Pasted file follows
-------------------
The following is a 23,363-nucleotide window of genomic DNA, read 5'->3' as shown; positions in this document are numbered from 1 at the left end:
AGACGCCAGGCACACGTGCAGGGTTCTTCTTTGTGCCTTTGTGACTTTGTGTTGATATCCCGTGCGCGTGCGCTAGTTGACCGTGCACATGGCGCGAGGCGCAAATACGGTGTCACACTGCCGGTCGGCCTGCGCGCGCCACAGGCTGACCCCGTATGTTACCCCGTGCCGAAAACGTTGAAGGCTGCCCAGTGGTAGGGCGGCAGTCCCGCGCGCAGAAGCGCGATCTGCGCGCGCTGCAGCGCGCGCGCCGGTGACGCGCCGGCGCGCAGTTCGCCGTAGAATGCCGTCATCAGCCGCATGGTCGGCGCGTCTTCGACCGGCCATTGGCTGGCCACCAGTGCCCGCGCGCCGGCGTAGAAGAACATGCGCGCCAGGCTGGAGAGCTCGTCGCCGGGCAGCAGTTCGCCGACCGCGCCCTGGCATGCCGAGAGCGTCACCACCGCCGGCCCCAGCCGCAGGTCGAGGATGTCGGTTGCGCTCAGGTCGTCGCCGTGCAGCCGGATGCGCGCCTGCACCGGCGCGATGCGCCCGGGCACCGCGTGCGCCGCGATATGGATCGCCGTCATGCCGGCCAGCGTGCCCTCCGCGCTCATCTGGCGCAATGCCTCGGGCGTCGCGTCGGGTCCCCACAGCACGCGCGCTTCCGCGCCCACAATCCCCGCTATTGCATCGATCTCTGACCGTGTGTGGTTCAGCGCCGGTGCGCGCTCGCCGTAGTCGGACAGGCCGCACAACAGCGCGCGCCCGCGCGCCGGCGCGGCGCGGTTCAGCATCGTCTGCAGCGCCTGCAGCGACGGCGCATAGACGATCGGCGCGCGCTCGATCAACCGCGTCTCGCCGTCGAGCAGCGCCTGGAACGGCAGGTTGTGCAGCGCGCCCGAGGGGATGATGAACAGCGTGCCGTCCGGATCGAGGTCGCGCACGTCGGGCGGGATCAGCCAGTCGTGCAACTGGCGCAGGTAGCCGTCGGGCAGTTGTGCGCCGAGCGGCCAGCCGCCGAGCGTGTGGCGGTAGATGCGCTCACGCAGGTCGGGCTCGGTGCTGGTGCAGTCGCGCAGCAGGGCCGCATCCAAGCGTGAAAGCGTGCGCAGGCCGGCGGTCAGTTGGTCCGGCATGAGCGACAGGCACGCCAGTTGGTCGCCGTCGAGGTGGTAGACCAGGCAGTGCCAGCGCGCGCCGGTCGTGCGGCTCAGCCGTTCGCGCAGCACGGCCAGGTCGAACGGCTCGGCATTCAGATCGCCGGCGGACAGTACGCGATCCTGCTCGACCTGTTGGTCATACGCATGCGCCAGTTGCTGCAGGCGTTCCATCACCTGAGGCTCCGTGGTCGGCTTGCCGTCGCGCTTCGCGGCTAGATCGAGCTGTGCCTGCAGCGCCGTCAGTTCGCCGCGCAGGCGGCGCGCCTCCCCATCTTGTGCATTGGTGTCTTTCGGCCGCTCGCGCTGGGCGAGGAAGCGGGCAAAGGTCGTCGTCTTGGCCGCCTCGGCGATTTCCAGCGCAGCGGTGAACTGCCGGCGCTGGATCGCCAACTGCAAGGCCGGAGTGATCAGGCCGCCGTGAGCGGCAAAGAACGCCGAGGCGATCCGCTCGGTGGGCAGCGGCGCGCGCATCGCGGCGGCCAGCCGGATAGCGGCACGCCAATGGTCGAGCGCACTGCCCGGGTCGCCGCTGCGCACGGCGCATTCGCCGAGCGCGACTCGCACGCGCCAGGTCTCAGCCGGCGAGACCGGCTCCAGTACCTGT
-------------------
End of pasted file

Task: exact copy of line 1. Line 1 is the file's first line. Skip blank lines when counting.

The following is a 23,363-nucleotide window of genomic DNA, read 5'->3' as shown; positions in this document are numbered from 1 at the left end: